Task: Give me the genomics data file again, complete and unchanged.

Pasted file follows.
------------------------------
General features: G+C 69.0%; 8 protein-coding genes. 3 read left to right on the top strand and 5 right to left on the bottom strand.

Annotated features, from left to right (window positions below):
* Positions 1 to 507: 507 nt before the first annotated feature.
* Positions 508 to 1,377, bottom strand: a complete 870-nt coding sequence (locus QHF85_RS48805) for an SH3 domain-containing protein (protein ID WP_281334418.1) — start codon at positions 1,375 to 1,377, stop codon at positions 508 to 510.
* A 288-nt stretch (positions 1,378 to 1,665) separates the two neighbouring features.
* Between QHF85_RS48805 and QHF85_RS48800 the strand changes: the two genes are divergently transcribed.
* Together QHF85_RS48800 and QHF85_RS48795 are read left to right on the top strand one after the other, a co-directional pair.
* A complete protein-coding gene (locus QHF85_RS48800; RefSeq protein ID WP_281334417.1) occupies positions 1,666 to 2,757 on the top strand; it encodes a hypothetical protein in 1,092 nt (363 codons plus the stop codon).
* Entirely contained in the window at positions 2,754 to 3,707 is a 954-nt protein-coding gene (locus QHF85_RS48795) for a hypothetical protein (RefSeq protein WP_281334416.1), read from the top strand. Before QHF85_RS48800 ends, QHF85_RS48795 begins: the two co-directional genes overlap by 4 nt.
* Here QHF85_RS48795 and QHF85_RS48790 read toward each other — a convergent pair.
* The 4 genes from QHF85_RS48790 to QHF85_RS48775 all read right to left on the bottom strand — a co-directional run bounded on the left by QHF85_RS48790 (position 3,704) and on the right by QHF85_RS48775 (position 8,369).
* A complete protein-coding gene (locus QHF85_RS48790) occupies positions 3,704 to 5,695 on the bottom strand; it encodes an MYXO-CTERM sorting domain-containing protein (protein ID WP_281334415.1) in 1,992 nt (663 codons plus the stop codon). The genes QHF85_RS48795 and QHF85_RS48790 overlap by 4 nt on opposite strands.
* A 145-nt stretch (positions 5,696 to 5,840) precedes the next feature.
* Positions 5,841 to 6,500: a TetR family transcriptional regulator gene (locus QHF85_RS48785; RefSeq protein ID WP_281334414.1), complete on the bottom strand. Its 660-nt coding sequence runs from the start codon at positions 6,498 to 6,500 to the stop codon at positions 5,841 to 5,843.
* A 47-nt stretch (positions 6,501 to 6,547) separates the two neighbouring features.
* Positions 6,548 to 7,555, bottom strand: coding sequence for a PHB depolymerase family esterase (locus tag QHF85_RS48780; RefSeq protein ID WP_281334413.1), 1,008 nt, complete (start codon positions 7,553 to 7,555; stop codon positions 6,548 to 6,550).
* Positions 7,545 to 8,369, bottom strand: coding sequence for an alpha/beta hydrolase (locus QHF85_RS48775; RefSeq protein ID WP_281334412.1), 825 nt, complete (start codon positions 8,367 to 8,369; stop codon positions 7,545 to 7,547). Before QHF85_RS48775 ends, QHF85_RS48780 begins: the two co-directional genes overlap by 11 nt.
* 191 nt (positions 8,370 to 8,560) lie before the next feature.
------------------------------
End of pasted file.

General features: G+C 69.0%; 8 protein-coding genes. 3 read left to right on the top strand and 5 right to left on the bottom strand.

Annotated features, from left to right (window positions below):
* Positions 1 to 507: 507 nt before the first annotated feature.
* Positions 508 to 1,377, bottom strand: a complete 870-nt coding sequence (locus QHF85_RS48805) for an SH3 domain-containing protein (protein ID WP_281334418.1) — start codon at positions 1,375 to 1,377, stop codon at positions 508 to 510.
* A 288-nt stretch (positions 1,378 to 1,665) separates the two neighbouring features.
* Between QHF85_RS48805 and QHF85_RS48800 the strand changes: the two genes are divergently transcribed.
* Together QHF85_RS48800 and QHF85_RS48795 are read left to right on the top strand one after the other, a co-directional pair.
* A complete protein-coding gene (locus QHF85_RS48800; RefSeq protein ID WP_281334417.1) occupies positions 1,666 to 2,757 on the top strand; it encodes a hypothetical protein in 1,092 nt (363 codons plus the stop codon).
* Entirely contained in the window at positions 2,754 to 3,707 is a 954-nt protein-coding gene (locus QHF85_RS48795) for a hypothetical protein (RefSeq protein WP_281334416.1), read from the top strand. Before QHF85_RS48800 ends, QHF85_RS48795 begins: the two co-directional genes overlap by 4 nt.
* Here QHF85_RS48795 and QHF85_RS48790 read toward each other — a convergent pair.
* The 4 genes from QHF85_RS48790 to QHF85_RS48775 all read right to left on the bottom strand — a co-directional run bounded on the left by QHF85_RS48790 (position 3,704) and on the right by QHF85_RS48775 (position 8,369).
* A complete protein-coding gene (locus QHF85_RS48790) occupies positions 3,704 to 5,695 on the bottom strand; it encodes an MYXO-CTERM sorting domain-containing protein (protein ID WP_281334415.1) in 1,992 nt (663 codons plus the stop codon). The genes QHF85_RS48795 and QHF85_RS48790 overlap by 4 nt on opposite strands.
* A 145-nt stretch (positions 5,696 to 5,840) precedes the next feature.
* Positions 5,841 to 6,500: a TetR family transcriptional regulator gene (locus QHF85_RS48785; RefSeq protein ID WP_281334414.1), complete on the bottom strand. Its 660-nt coding sequence runs from the start codon at positions 6,498 to 6,500 to the stop codon at positions 5,841 to 5,843.
* A 47-nt stretch (positions 6,501 to 6,547) separates the two neighbouring features.
* Positions 6,548 to 7,555, bottom strand: coding sequence for a PHB depolymerase family esterase (locus tag QHF85_RS48780; RefSeq protein ID WP_281334413.1), 1,008 nt, complete (start codon positions 7,553 to 7,555; stop codon positions 6,548 to 6,550).
* Positions 7,545 to 8,369, bottom strand: coding sequence for an alpha/beta hydrolase (locus QHF85_RS48775; RefSeq protein ID WP_281334412.1), 825 nt, complete (start codon positions 8,367 to 8,369; stop codon positions 7,545 to 7,547). Before QHF85_RS48775 ends, QHF85_RS48780 begins: the two co-directional genes overlap by 11 nt.
* 191 nt (positions 8,370 to 8,560) lie before the next feature.